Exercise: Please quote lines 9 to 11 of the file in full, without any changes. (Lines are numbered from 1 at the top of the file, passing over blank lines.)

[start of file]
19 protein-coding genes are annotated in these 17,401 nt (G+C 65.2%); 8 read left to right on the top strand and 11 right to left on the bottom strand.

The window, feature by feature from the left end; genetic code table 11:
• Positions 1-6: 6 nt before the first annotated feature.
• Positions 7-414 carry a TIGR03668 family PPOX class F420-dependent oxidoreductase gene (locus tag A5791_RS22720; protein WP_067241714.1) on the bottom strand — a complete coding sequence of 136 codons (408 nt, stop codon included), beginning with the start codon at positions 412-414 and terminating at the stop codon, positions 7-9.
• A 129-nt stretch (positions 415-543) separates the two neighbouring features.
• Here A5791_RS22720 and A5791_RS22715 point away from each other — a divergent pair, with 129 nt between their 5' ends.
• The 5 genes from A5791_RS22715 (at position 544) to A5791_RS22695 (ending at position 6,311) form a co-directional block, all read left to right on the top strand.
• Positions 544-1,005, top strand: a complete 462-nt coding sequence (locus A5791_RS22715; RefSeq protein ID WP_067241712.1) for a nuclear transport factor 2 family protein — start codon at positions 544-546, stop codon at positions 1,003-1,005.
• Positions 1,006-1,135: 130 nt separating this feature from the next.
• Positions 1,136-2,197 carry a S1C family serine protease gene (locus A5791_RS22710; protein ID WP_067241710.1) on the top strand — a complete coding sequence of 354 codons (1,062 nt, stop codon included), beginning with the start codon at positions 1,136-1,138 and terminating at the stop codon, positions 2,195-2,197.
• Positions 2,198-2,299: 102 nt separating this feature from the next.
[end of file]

• Positions 1,006-1,135: 130 nt separating this feature from the next.
• Positions 1,136-2,197 carry a S1C family serine protease gene (locus A5791_RS22710; protein ID WP_067241710.1) on the top strand — a complete coding sequence of 354 codons (1,062 nt, stop codon included), beginning with the start codon at positions 1,136-1,138 and terminating at the stop codon, positions 2,195-2,197.
• Positions 2,198-2,299: 102 nt separating this feature from the next.